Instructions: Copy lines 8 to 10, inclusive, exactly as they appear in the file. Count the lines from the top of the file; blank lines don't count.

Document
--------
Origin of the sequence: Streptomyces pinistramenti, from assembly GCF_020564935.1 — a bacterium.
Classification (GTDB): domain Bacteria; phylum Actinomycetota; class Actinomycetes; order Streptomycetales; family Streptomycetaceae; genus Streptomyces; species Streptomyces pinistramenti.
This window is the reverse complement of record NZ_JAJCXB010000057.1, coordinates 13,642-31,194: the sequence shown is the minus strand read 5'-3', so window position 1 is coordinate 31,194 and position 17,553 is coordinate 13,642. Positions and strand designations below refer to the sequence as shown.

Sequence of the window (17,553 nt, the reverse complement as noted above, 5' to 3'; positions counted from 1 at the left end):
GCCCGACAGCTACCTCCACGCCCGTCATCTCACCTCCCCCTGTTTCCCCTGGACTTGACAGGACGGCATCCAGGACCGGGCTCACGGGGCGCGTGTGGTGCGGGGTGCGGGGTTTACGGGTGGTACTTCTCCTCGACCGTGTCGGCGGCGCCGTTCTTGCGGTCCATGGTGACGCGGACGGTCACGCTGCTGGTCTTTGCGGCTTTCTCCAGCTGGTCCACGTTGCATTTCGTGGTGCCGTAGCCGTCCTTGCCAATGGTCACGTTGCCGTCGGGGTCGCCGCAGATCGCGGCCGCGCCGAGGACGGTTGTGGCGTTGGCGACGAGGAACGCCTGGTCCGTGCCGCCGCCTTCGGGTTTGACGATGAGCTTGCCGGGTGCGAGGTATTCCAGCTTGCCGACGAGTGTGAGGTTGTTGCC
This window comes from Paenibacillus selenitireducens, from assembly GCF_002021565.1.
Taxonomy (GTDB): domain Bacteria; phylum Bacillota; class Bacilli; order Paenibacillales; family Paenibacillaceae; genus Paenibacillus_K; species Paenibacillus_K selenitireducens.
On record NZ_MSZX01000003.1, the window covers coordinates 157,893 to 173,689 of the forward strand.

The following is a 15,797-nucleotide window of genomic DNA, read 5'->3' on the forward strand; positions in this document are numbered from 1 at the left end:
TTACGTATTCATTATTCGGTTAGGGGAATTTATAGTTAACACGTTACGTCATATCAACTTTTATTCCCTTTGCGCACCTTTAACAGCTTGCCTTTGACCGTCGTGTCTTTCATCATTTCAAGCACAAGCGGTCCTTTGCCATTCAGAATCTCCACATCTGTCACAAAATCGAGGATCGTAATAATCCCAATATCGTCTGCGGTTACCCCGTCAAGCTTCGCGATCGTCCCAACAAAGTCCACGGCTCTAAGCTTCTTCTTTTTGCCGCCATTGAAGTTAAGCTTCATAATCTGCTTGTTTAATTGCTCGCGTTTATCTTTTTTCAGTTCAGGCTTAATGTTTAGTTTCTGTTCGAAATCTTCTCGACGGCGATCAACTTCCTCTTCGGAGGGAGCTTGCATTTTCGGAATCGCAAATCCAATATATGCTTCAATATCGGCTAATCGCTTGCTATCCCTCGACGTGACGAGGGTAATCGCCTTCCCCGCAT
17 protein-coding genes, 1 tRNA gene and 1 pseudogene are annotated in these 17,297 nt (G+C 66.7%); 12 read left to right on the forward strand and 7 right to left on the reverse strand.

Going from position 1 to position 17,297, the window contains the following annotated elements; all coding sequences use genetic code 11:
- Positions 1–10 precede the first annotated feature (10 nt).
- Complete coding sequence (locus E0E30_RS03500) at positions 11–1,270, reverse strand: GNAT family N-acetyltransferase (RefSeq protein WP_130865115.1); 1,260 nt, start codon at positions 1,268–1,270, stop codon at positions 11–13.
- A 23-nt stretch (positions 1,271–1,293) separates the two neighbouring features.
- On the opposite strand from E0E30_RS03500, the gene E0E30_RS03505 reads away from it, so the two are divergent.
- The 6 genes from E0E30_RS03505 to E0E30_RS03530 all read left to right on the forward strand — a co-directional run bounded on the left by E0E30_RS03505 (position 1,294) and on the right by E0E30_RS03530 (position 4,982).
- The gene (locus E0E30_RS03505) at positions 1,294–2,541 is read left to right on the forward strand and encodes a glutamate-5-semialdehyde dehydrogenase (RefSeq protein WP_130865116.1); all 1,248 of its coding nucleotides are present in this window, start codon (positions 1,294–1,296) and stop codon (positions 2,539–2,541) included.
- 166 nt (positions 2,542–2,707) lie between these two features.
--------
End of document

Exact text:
On record NZ_MSZX01000003.1, the window covers coordinates 157,893 to 173,689 of the forward strand.

The following is a 15,797-nucleotide window of genomic DNA, read 5'->3' on the forward strand; positions in this document are numbered from 1 at the left end:
TTACGTATTCATTATTCGGTTAGGGGAATTTATAGTTAACACGTTACGTCATATCAACTTTTATTCCCTTTGCGCACCTTTAACAGCTTGCCTTTGACCGTCGTGTCTTTCATCATTTCAAGCACAAGCGGTCCTTTGCCATTCAGAATCTCCACATCTGTCACAAAATCGAGGATCGTAATAATCCCAATATCGTCTGCGGTTACCCCGTCAAGCTTCGCGATCGTCCCAACAAAGTCCACGGCTCTAAGCTTCTTCTTTTTGCCGCCATTGAAGTTAAGCTTCATAATCTGCTTGTTTAATTGCTCGCGTTTATCTTTTTTCAGTTCAGGCTTAATGTTTAGTTTCTGTTCGAAATCTTCTCGACGGCGATCAACTTCCTCTTCGGAGGGAGCTTGCATTTTCGGAATCGCAAATCCAATATATGCTTCAATATCGGCTAATCGCTTGCTATCCCTCGACGTGACGAGGGTAATCGCCTTCCCCGCAT